Well if you use 1 finger it would be interpreted as a mouse move, not a mouse scroll. I used to have an old Sony Viao were the right hand side of the touchpad acted like a scrollbar, but it wasn't anyway as nice as just having to use 2 fingers anywhere on the touchpad. I must admit the pinch/zoom is something I don't really use that much on the Laptop and is more useful on the Iphone. But the 2 finger scrolling would be something I would miss. It's also not just limited to 1 or 2 fingers, on the Mac 4 fingers does something called Expose and 3 fingers back/fwd on web pages etc...


May 1, 2010, 1:56 pm

Indeed, the top left frame of the keyboard appears to be severely damaged!


May 4, 2010, 5:11 am


Sounds just like mouse gestures which have been available in Opera and Firefox for many many years.


May 4, 2010, 7:51 pm


Keitch has given a fairly good explanation. As a touchpad only offers two buttons compared to the three plus scroll-wheel on a mouse, multi-touch can help to even the difference, with features like pinch-to-zoom and two-finger flicking/scrolling being especially handy. It's a nice extra rather than essential, but is pretty much standard these days.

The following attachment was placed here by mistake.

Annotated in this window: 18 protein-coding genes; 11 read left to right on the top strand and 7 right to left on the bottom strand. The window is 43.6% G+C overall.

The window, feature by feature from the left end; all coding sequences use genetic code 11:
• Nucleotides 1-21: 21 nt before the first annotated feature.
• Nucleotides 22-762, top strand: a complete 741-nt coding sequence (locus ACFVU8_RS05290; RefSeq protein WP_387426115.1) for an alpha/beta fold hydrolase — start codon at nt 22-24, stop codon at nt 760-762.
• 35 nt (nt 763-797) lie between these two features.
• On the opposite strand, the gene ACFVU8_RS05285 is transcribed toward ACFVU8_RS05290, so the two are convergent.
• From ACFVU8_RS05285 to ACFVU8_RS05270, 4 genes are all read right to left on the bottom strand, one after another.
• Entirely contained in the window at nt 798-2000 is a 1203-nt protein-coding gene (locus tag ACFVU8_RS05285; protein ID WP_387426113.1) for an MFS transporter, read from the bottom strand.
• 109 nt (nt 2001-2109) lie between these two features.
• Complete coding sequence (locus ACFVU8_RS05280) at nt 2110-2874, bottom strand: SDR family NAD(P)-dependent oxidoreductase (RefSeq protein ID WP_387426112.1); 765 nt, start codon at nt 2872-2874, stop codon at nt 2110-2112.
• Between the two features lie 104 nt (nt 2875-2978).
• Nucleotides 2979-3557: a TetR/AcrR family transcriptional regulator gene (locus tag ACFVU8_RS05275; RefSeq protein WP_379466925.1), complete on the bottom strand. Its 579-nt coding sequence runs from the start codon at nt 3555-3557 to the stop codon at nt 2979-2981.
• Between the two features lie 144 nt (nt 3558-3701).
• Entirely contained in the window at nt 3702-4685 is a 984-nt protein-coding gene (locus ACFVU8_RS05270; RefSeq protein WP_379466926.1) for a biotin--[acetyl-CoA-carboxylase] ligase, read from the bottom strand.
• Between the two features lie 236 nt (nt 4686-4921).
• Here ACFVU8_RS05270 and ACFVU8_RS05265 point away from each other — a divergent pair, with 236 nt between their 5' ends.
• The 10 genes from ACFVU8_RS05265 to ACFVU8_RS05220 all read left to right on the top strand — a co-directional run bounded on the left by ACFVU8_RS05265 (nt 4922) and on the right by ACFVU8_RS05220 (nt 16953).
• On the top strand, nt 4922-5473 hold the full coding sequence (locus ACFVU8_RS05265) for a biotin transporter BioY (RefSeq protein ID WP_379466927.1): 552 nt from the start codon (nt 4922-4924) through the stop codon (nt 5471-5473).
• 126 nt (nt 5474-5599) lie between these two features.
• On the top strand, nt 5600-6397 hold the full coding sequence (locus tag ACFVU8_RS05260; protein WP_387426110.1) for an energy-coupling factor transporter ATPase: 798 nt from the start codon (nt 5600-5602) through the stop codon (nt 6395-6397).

@Mik3yB and HH:

This review sample had been around quite a bit before coming to us, and what you see is indeed some damage to the keyboard area. Considering overall build quality was solid, I doubt this is an issue the average consumer will come across under normal conditions.


May 4, 2010, 8:10 pm


I used FireGestures on Firefox for years, but the point about BetterTouchTool is that it works with all apps, not just browsers. So for example on Word, I can pinch to zoom, paste, cut/copy/paste undo/redo, switch views, open/close the formatting palette all with the touchpad. Basically any function in an app for which you can set a keyboard shortcut (as mac keyboard preferences let you do this when the app doesn't). It also allows you to use other system-wide functions like changing volume/screen brightness/putting the computer to sleep, resizing windows etc. It's a big time-saver...